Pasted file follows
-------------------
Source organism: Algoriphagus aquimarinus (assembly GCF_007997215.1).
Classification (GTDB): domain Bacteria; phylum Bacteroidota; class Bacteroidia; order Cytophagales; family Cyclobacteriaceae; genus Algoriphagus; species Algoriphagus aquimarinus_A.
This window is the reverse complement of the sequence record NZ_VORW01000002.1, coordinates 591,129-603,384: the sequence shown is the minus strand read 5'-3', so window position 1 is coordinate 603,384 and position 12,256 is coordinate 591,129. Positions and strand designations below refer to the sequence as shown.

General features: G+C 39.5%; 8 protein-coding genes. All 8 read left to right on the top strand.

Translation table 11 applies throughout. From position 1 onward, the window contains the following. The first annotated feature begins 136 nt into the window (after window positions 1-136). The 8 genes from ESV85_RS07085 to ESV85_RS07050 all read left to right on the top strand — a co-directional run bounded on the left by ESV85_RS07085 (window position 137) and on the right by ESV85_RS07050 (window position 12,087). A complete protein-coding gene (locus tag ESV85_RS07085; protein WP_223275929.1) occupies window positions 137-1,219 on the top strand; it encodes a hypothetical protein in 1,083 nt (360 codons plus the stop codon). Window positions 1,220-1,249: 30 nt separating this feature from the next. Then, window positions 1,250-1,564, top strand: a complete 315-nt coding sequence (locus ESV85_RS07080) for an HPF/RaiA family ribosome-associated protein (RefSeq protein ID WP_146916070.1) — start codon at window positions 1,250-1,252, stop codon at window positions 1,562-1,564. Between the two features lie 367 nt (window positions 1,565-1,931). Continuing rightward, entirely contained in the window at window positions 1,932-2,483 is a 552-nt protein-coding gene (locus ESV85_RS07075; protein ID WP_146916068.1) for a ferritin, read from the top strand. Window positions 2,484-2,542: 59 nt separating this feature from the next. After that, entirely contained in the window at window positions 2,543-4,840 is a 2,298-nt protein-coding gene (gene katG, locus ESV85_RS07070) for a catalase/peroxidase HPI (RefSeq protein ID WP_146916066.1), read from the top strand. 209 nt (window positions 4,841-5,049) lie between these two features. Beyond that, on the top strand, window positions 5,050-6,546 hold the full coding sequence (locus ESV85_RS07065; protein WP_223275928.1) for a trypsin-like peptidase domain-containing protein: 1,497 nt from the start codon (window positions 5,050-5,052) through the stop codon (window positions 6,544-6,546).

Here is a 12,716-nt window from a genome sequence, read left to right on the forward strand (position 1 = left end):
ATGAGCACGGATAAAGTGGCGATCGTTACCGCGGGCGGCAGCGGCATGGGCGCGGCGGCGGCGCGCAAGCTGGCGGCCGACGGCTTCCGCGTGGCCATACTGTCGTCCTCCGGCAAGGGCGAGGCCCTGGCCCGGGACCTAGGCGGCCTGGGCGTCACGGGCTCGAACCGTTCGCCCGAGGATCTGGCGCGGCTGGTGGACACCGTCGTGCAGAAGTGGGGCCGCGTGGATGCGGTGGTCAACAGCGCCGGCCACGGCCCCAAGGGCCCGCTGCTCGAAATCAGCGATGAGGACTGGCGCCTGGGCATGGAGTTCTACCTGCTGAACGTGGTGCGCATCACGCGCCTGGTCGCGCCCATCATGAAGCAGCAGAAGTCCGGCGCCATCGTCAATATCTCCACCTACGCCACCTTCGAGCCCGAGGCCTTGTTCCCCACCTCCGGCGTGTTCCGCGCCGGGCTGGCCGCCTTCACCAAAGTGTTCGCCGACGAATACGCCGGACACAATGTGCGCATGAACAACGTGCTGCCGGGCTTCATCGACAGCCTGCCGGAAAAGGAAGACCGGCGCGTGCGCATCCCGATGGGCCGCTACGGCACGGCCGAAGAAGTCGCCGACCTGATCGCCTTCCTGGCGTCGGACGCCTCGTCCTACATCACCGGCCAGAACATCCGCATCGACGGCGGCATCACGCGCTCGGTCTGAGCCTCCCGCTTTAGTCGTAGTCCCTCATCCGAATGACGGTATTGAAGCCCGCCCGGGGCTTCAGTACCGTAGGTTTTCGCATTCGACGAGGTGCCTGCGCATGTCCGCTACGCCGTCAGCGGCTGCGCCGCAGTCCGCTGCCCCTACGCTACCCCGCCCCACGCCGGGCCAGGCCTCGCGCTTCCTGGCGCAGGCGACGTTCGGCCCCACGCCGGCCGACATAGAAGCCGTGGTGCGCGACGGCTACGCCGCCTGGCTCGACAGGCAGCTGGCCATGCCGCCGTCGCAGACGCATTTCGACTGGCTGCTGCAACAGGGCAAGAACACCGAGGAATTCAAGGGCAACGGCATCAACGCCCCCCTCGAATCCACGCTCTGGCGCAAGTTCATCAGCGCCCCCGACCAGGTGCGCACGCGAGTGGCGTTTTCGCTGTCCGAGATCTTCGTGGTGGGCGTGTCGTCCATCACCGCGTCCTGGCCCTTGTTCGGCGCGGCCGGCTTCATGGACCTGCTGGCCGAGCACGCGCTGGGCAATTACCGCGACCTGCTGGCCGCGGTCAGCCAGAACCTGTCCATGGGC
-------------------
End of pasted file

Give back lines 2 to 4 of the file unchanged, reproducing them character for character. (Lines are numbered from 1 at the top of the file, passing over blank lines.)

Classification (GTDB): domain Bacteria; phylum Bacteroidota; class Bacteroidia; order Cytophagales; family Cyclobacteriaceae; genus Algoriphagus; species Algoriphagus aquimarinus_A.
This window is the reverse complement of the sequence record NZ_VORW01000002.1, coordinates 591,129-603,384: the sequence shown is the minus strand read 5'-3', so window position 1 is coordinate 603,384 and position 12,256 is coordinate 591,129. Positions and strand designations below refer to the sequence as shown.

General features: G+C 39.5%; 8 protein-coding genes. All 8 read left to right on the top strand.